Like most Canadian women, I was an early and avid fan of L.M. Montgomery, and re-reading a couple of her books during the process of writing my current novel assured me that her work does stand the test of time. I’d only read a few excerpts from her journals, though, and I wanted to read at least the first volume because Montgomery attended Dalhousie University, just as her character Anne does in Anne of the Island, and as one of my characters in That Forgetful Shore does at about the same era. When I reread Anne of the Island I complained in my review that Montgomery didn’t include nearly enough details about college life in that era to please me, but there are plenty more in her journal, even though she was only there a year, so it was a valuable resource.
But it’s so much more than that. For a lover of Montgomery’s novels, the journals provide a great glimpse into the mind of their creator. So many things about Anne and Emily and her other heroines are obviously drawn from life — many of her turns of phrase, her love for nature descriptions, even complete sentences and paragraphs — are lifted straight from the novels and placed in the mouths of various characters. As the first volume of the journal continues past Montgomery’s girlhood and into her young womanhood, the tone becomes more sombre and the mood is definitely more Emily than Anne — those long and difficult years at home that occupy so much of Emily’s Quest are very obviously drawn from life. But where Emily’s fictional story ends triumphantly with marriage to her childhood sweetheart Teddy, the first volume of the journal ends far less romantically, though also with marriage on the horizon. Anyone familiar with Montgomery’s biography knows that her marriage did not bring much happiness into her life, and it’s almost heartbreaking to leave the journal at this point, with some of the future troubles already foreshadowed (Montgomery was clearly well aware that her future husband was not the love of her life, and moreover she already knew he was subject to even more severe bouts of depression than she was herself, so that even if you don’t know the rest of the story you can guess this is not going to be happily-ever-after).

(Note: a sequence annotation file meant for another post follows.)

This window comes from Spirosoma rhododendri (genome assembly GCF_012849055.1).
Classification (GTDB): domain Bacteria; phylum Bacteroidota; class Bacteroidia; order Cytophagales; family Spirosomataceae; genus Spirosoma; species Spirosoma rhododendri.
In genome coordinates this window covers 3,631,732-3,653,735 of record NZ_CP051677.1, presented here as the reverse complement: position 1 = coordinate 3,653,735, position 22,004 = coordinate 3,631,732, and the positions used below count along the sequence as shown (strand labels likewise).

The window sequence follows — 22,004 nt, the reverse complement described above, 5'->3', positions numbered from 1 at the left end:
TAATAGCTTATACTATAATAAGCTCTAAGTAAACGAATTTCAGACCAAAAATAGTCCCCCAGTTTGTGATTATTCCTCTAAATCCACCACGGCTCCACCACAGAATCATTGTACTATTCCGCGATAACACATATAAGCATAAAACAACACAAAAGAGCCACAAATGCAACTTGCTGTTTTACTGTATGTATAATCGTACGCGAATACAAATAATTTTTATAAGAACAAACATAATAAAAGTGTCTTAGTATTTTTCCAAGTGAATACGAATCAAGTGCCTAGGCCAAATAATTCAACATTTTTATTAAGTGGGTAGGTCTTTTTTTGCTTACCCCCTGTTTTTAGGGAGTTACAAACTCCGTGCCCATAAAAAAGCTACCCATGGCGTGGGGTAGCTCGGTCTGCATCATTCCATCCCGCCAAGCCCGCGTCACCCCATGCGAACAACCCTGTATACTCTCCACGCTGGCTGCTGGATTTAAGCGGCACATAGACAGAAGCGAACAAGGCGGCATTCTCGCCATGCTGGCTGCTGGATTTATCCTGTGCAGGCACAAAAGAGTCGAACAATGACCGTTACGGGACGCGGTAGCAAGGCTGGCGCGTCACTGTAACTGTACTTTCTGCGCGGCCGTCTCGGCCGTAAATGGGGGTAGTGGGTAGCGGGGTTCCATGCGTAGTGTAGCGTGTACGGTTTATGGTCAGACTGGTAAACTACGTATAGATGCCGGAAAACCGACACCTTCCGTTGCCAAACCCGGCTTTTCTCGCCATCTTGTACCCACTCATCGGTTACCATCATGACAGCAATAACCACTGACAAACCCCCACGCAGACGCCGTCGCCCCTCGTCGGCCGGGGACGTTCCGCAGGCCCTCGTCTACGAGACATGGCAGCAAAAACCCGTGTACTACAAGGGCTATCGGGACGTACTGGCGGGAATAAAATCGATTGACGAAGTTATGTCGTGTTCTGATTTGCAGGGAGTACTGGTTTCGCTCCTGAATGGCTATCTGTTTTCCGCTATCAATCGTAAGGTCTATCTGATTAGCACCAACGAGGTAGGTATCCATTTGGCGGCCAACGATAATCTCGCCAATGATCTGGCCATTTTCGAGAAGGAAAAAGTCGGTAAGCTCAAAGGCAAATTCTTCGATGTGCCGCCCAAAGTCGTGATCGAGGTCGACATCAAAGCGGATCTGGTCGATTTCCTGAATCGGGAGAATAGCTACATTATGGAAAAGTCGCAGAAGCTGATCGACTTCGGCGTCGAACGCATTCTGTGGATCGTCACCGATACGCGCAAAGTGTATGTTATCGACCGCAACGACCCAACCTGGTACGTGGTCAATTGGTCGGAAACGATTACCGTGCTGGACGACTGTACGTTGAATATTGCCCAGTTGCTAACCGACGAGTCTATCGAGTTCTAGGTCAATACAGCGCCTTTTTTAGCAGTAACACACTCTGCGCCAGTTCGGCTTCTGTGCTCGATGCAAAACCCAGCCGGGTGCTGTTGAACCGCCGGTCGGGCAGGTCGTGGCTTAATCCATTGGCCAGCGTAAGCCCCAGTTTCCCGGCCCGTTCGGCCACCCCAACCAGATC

One thing I found interesting is that the theme of falling in love with a childhood friend — someone whose value you don’t perhaps fully realize till you’re an adult — is a persistent motif in Montgomery’s novels, and there were at least two young men in her own girlhood who could easily have served as models for Gilbert Blythe, Teddy Kent or Hilary “Jingle” Gordon. One wonders if she wrote those kinds of romances (where the childhood friend is often chosen over the tall, dark, romantic stranger) because she regretted not having ended up with one of those young men from her past. It’s a theme that might well come up in the later journals, but so far I haven’t gotten around to them — probably because I think there will be a lot less of the lighter moments and far more of the darker ones in later volumes. These journals are a wonderful read for anyone interested in Montgomery’s writing and anyone interested in a social history of Canadian women in the early 1900s.